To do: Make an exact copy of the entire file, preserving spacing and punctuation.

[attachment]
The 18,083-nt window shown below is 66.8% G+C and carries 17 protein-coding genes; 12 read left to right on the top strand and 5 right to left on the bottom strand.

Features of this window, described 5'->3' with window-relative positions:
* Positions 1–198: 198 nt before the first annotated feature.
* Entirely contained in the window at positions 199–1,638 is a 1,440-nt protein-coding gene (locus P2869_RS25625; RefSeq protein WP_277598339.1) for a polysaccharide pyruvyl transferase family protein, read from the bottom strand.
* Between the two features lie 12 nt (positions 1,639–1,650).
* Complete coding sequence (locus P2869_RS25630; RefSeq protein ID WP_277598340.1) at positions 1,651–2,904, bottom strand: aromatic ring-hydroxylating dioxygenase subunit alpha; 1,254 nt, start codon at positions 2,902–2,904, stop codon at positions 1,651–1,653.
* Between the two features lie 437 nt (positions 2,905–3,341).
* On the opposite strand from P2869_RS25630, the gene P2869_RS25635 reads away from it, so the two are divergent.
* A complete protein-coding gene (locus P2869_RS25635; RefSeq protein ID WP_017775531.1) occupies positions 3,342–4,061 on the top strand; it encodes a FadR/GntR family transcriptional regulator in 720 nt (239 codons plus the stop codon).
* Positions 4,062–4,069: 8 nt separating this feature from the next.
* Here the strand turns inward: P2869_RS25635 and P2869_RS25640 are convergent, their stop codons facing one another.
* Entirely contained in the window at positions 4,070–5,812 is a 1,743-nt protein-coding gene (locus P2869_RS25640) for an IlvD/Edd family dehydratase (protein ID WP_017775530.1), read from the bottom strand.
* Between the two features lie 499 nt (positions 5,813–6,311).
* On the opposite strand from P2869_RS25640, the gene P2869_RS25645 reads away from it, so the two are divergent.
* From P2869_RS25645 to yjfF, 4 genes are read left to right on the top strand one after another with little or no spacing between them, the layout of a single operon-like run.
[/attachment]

The 18,083-nt window shown below is 66.8% G+C and carries 17 protein-coding genes; 12 read left to right on the top strand and 5 right to left on the bottom strand.

Features of this window, described 5'->3' with window-relative positions:
* Positions 1–198: 198 nt before the first annotated feature.
* Entirely contained in the window at positions 199–1,638 is a 1,440-nt protein-coding gene (locus P2869_RS25625; RefSeq protein WP_277598339.1) for a polysaccharide pyruvyl transferase family protein, read from the bottom strand.
* Between the two features lie 12 nt (positions 1,639–1,650).
* Complete coding sequence (locus P2869_RS25630; RefSeq protein ID WP_277598340.1) at positions 1,651–2,904, bottom strand: aromatic ring-hydroxylating dioxygenase subunit alpha; 1,254 nt, start codon at positions 2,902–2,904, stop codon at positions 1,651–1,653.
* Between the two features lie 437 nt (positions 2,905–3,341).
* On the opposite strand from P2869_RS25630, the gene P2869_RS25635 reads away from it, so the two are divergent.
* A complete protein-coding gene (locus P2869_RS25635; RefSeq protein ID WP_017775531.1) occupies positions 3,342–4,061 on the top strand; it encodes a FadR/GntR family transcriptional regulator in 720 nt (239 codons plus the stop codon).
* Positions 4,062–4,069: 8 nt separating this feature from the next.
* Here the strand turns inward: P2869_RS25635 and P2869_RS25640 are convergent, their stop codons facing one another.
* Entirely contained in the window at positions 4,070–5,812 is a 1,743-nt protein-coding gene (locus P2869_RS25640) for an IlvD/Edd family dehydratase (protein ID WP_017775530.1), read from the bottom strand.
* Between the two features lie 499 nt (positions 5,813–6,311).
* On the opposite strand from P2869_RS25640, the gene P2869_RS25645 reads away from it, so the two are divergent.
* From P2869_RS25645 to yjfF, 4 genes are read left to right on the top strand one after another with little or no spacing between them, the layout of a single operon-like run.